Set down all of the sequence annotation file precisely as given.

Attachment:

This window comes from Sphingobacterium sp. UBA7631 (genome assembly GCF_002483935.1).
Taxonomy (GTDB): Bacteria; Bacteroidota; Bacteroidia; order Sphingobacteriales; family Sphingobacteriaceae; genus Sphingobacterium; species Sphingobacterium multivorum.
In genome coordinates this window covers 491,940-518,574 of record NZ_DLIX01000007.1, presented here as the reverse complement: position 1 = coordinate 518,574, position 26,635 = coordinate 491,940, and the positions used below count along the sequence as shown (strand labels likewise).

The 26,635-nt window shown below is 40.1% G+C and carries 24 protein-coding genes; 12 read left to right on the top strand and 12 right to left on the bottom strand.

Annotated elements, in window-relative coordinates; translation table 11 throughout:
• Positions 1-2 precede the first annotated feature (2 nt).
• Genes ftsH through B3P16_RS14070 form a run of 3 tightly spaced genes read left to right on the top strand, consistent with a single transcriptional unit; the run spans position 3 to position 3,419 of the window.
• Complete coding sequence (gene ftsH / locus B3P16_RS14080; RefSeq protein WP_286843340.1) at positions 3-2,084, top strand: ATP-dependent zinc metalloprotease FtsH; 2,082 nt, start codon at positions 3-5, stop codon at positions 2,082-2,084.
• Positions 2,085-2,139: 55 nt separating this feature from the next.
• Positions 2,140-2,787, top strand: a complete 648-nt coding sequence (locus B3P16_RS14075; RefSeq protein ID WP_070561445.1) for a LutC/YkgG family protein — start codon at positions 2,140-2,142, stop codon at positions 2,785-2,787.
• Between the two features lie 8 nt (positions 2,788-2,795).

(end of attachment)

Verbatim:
This window comes from Sphingobacterium sp. UBA7631 (genome assembly GCF_002483935.1).
Taxonomy (GTDB): Bacteria; Bacteroidota; Bacteroidia; order Sphingobacteriales; family Sphingobacteriaceae; genus Sphingobacterium; species Sphingobacterium multivorum.
In genome coordinates this window covers 491,940-518,574 of record NZ_DLIX01000007.1, presented here as the reverse complement: position 1 = coordinate 518,574, position 26,635 = coordinate 491,940, and the positions used below count along the sequence as shown (strand labels likewise).

The 26,635-nt window shown below is 40.1% G+C and carries 24 protein-coding genes; 12 read left to right on the top strand and 12 right to left on the bottom strand.

Annotated elements, in window-relative coordinates; translation table 11 throughout:
• Positions 1-2 precede the first annotated feature (2 nt).
• Genes ftsH through B3P16_RS14070 form a run of 3 tightly spaced genes read left to right on the top strand, consistent with a single transcriptional unit; the run spans position 3 to position 3,419 of the window.
• Complete coding sequence (gene ftsH / locus B3P16_RS14080; RefSeq protein WP_286843340.1) at positions 3-2,084, top strand: ATP-dependent zinc metalloprotease FtsH; 2,082 nt, start codon at positions 3-5, stop codon at positions 2,082-2,084.
• Positions 2,085-2,139: 55 nt separating this feature from the next.
• Positions 2,140-2,787, top strand: a complete 648-nt coding sequence (locus B3P16_RS14075; RefSeq protein ID WP_070561445.1) for a LutC/YkgG family protein — start codon at positions 2,140-2,142, stop codon at positions 2,785-2,787.
• Between the two features lie 8 nt (positions 2,788-2,795).